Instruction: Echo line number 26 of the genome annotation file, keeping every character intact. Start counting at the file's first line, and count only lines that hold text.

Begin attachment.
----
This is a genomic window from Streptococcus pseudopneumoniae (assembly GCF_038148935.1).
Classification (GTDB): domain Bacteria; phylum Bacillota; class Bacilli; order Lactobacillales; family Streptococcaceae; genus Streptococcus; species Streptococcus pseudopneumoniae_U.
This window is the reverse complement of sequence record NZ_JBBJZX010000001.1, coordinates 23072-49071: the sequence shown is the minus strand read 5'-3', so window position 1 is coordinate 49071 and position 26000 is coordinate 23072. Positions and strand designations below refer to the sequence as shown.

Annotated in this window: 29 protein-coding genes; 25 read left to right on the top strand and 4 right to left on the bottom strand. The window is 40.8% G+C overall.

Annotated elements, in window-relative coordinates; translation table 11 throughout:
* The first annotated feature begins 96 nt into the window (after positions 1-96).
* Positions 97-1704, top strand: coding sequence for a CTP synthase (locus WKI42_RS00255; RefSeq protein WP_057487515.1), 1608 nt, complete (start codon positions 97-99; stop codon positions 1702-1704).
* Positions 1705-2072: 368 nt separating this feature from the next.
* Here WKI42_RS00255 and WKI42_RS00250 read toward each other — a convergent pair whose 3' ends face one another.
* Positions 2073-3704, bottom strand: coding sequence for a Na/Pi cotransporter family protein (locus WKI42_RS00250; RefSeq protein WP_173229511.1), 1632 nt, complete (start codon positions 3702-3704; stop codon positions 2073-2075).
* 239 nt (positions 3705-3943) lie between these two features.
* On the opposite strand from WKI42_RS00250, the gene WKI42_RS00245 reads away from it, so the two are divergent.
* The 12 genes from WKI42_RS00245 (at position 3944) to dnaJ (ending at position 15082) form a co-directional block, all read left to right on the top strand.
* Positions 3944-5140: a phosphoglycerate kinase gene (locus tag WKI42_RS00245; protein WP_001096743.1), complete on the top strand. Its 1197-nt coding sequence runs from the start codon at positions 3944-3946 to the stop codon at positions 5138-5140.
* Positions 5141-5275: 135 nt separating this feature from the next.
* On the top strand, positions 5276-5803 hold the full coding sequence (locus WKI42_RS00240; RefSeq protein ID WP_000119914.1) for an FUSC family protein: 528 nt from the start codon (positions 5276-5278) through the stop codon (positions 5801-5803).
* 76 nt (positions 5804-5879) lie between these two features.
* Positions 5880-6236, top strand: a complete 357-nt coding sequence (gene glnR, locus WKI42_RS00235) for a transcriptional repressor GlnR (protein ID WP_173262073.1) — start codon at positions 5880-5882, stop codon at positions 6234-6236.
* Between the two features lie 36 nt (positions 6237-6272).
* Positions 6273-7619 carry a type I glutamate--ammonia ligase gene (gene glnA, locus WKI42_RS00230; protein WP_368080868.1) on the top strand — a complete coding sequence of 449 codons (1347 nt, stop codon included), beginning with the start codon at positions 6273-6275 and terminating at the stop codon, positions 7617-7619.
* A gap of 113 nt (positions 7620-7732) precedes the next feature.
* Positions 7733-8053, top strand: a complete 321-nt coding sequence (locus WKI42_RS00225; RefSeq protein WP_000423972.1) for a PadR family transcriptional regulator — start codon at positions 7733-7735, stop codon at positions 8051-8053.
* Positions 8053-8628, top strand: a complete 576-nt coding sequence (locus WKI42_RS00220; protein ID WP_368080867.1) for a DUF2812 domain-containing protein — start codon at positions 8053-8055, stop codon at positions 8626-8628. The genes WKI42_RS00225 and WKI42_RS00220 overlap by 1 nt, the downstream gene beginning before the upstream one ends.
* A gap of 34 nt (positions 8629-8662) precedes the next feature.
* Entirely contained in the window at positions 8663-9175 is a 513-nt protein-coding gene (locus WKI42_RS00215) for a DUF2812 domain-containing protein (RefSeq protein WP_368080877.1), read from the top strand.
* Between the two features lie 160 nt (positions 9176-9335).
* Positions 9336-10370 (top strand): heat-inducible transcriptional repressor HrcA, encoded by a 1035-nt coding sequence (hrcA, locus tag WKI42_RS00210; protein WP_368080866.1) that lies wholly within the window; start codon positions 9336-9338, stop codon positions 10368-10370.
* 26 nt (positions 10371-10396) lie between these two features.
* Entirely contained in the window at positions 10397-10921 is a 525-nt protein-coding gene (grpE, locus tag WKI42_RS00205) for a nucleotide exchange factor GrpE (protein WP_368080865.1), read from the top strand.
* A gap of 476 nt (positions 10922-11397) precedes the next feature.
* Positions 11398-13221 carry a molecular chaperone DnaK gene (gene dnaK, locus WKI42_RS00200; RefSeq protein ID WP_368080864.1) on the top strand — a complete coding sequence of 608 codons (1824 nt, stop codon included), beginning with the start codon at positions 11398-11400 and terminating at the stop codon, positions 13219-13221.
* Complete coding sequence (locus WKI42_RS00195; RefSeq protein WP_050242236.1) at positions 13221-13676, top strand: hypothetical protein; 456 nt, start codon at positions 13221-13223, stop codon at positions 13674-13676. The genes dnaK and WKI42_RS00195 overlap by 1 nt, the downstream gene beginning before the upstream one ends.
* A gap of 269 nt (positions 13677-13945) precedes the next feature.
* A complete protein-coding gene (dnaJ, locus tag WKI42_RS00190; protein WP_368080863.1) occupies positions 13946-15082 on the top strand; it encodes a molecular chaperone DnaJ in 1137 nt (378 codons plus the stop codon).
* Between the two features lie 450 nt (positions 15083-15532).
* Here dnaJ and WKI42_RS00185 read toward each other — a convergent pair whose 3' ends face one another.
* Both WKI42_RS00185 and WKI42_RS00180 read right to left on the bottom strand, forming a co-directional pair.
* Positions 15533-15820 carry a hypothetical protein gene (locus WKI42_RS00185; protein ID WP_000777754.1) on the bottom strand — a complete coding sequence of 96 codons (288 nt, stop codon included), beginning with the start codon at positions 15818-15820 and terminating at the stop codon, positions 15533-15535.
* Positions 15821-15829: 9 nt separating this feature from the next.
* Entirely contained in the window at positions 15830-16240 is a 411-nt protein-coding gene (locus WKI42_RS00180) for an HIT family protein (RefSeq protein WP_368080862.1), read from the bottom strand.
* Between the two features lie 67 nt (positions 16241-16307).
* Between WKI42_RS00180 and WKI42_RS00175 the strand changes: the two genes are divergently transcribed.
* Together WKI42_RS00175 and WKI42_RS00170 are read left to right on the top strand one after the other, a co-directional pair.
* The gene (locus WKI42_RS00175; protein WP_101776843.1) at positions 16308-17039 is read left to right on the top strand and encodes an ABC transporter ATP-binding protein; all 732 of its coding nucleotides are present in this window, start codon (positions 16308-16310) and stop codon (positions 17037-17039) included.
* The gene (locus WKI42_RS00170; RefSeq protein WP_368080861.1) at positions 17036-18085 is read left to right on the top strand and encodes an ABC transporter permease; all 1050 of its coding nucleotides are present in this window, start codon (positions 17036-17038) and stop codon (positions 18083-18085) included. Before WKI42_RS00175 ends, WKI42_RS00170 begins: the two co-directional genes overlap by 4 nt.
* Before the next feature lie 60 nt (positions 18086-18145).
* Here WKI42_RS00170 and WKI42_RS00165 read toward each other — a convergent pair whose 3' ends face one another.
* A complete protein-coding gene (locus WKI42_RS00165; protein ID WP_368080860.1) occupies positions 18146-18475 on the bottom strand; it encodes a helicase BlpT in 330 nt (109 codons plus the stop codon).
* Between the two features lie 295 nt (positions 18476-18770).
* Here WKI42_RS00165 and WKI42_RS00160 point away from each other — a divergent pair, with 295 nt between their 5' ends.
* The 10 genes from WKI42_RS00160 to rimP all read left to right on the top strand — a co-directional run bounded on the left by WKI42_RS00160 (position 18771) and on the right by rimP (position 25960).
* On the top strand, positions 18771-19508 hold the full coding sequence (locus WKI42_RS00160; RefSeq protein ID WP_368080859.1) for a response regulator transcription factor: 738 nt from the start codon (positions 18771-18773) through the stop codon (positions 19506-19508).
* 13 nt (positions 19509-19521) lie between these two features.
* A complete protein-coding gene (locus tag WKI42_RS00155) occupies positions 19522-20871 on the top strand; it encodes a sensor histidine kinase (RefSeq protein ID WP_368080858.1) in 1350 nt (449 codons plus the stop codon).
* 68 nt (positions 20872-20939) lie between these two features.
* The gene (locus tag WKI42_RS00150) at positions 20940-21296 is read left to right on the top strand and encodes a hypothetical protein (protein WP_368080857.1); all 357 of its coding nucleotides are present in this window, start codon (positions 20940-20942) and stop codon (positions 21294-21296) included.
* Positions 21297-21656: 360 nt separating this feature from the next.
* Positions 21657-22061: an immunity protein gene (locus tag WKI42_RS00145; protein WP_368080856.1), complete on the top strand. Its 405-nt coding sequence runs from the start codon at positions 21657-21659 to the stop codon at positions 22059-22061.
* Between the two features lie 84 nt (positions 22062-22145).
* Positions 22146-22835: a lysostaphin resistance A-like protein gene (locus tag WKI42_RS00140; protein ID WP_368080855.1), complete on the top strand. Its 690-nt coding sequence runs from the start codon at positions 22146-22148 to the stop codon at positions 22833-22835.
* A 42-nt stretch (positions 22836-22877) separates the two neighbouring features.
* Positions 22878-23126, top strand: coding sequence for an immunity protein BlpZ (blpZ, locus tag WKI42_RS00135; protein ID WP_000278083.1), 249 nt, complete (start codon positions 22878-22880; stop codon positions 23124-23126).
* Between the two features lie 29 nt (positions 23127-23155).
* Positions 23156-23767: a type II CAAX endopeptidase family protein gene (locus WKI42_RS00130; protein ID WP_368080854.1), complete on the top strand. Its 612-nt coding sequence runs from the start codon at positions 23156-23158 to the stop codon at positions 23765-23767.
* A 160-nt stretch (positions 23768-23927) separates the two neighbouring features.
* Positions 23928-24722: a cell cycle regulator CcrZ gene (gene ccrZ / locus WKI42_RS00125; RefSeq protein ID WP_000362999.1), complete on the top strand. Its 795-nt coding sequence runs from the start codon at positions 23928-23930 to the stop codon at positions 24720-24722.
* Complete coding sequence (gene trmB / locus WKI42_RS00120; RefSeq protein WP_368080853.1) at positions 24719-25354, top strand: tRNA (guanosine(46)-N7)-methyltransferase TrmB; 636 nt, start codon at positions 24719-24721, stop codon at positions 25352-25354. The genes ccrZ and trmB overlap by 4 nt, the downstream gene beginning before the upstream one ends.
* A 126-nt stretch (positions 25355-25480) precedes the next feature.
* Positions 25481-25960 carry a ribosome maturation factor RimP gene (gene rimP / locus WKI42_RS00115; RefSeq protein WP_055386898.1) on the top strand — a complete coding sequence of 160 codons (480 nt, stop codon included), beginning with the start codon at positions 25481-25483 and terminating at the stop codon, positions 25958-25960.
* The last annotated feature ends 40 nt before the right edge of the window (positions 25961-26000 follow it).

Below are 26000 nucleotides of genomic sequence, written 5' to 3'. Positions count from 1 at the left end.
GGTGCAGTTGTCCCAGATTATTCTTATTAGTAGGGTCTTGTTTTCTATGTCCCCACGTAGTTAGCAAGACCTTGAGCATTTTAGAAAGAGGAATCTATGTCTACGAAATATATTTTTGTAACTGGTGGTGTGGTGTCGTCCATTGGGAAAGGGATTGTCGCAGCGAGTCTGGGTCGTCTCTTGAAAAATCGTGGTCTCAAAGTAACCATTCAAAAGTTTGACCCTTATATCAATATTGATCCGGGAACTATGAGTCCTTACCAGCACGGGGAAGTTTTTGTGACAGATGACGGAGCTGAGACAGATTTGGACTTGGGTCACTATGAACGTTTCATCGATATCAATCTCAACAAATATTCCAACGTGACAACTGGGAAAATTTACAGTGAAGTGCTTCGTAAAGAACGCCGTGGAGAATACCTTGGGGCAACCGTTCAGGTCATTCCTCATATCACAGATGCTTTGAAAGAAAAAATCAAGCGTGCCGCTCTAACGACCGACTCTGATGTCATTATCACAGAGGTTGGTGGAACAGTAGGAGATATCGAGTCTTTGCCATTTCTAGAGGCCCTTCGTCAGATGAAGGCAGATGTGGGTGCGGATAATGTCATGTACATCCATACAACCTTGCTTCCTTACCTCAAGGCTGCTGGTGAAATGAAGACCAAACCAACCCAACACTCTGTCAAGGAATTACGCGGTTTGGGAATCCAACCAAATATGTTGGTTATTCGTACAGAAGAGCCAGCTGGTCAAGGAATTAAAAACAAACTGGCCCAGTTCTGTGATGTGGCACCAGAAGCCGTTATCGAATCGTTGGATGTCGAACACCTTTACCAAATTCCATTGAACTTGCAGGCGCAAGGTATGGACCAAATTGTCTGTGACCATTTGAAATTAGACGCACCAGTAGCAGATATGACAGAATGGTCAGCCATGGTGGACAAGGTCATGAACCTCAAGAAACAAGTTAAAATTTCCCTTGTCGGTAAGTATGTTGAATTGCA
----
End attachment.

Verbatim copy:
* Between the two features lie 160 nt (positions 9176-9335).